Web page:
c. to pay the full service costs directly: In the U.S (the most infamous example of non-socialised healthcare), a visit to a GP will set you back between $300 — $600, while a broken leg can be upwards of $20k. Got a more serious problem? 8 weeks of chemo: $30,000 thanks. And a year of dialysis, closer to $100 grand. You get the idea. Most of us do not have this kind of spare cash floating around.
d. to pay for my medical bills and donations to medical research: The government’s Medical Research Future Fund (MRFF) is $20 billion. In addition, there are about 70 independent medical research institutes in Australia. About 80% of Australians gave to charity in 2015–16, and health was only #3. Even so, all our philanthropy combined only adds up to 8.3% of all charity funding. That’s a pretty massive shortfall! So, what I want to know is how you imagine you’re going to sustainably fund medical research, and which disease are you planning to get (so you know which charity to pour your disposable income into)?
Let’s get real. Some things just shouldn’t be for-profit, and the health and wellbeing of a nation’s citizens is definitely one of those things. This requires a socialised response.
5. Some aspects of our economy are natural monopolies. It simply doesn’t make sense to have competing entities vying for your ‘business’, especially where less than 100% service coverage could literally mean death or destruction. Similarly to healthcare, this question aims to highlight the fact that though you may not use all the things all the time, it serves everyone in roughly equal measure to have the benefit of access to it, and as economically as possible. And that requires a socialised response, whether at local, state or federal level, whereby every member of the community pays a small amount each.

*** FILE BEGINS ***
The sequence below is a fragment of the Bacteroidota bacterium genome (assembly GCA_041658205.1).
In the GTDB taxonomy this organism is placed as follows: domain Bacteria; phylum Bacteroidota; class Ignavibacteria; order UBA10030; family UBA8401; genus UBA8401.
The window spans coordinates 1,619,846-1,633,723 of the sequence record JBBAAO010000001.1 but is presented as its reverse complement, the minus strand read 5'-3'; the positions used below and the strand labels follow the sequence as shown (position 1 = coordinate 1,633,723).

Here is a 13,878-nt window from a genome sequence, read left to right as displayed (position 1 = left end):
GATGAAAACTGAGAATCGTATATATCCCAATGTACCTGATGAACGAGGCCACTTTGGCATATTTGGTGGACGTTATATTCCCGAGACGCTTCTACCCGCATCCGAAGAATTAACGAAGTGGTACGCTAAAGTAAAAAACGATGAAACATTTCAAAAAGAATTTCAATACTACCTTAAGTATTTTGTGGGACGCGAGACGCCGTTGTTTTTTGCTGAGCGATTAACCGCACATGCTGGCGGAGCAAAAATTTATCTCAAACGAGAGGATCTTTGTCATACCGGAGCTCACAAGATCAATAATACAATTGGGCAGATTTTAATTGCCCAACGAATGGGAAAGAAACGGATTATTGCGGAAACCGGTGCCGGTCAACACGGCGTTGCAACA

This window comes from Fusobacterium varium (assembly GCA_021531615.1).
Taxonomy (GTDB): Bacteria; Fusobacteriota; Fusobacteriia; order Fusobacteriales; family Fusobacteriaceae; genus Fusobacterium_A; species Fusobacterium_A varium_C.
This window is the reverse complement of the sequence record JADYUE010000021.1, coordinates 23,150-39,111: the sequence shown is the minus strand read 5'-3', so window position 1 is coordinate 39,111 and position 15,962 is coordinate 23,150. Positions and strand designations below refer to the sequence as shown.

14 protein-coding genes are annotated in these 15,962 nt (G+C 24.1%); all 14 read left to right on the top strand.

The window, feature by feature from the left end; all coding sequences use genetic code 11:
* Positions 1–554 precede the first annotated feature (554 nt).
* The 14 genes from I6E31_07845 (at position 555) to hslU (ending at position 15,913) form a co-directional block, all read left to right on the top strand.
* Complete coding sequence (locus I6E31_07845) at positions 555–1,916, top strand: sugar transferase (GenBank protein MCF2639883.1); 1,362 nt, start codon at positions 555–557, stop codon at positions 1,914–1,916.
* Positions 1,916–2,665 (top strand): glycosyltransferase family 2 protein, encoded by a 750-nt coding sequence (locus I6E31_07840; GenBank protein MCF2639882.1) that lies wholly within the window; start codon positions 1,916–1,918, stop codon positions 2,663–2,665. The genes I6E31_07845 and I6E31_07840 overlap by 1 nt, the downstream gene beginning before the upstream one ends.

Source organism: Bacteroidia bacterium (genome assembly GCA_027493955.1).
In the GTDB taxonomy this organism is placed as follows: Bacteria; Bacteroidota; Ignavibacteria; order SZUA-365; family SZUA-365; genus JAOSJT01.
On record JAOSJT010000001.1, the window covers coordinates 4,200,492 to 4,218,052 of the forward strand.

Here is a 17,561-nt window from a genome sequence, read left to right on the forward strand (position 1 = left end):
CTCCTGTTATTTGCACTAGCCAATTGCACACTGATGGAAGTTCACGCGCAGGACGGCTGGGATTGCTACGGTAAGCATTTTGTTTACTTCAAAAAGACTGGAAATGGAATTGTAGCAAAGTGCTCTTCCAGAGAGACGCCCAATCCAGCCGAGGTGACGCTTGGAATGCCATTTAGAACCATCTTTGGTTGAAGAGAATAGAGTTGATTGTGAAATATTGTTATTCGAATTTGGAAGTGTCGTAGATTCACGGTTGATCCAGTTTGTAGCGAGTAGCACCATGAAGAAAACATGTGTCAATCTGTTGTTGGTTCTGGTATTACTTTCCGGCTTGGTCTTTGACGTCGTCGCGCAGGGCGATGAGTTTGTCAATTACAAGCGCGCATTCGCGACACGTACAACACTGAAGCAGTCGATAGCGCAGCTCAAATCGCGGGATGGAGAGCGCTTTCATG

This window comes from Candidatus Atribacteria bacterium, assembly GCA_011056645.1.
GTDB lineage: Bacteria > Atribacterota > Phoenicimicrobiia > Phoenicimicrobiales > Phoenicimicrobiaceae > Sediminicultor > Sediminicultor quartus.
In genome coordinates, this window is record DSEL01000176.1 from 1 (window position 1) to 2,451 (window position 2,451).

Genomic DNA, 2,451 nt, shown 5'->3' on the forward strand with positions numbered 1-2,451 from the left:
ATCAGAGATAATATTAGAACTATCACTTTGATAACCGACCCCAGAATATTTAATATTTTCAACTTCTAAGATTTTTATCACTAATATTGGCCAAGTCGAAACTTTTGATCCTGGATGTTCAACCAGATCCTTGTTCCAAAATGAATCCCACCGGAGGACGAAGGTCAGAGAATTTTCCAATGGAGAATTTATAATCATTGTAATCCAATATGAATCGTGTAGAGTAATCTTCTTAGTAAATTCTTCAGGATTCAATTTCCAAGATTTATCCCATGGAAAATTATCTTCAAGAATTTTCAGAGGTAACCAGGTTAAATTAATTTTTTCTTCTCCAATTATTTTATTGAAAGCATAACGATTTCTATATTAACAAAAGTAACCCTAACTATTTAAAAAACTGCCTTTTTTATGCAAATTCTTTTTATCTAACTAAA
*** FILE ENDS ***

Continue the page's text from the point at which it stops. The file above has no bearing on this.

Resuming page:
ANSWERS: (All): Socialism
a. Education: A primary teacher’s salary is $69,000/30 kids = $2,300 each, and that’s just for the teacher. It doesn’t include the cost of admin staff, buildings, equipment etc. If you think private school tuition fees are expensive, try paying for it without subsidies.
b. Police, Fire Brigade, Ambulance: These are the kinds of jobs that if the staff are not working it’s a good thing, but you probably want them there just in case.
c. Security: We’re always told that without security agencies we’d all be killed by terrorists immediately. Hope you’ve budgeted.
d. Military: The Department of Defense budget is $32.4 billion+. Better throw them a sizeable chunk so you don’t have to fight your own wars.
e. Roads & Rail: Are you planning to only pay for the roads you use on your commute or also the road/rail networks being used on your behalf to send food from the farms to the supermarket, for example?
f. Water & Sewerage: Potable running water and flushing toilets are totally over-rated. Maybe you can save a few bucks here.
g. Electricity & Gas: You think electricity is expensive now? Wait till you have to budget for the cost of your poles and wires too (and take on the accumulated debt for the infrastructure over the last century).
h. Garbage: You may suddenly care a lot more about compost and reusing household items if you had to cough up each time the garbo man comes.
i. Telephone & Internet: As crap as it is, the NBN will cost a cool $51 billion. Being a network it kinda relies on everyone being connected so what if your neighbour won’t pay his share? Could you live without wifi?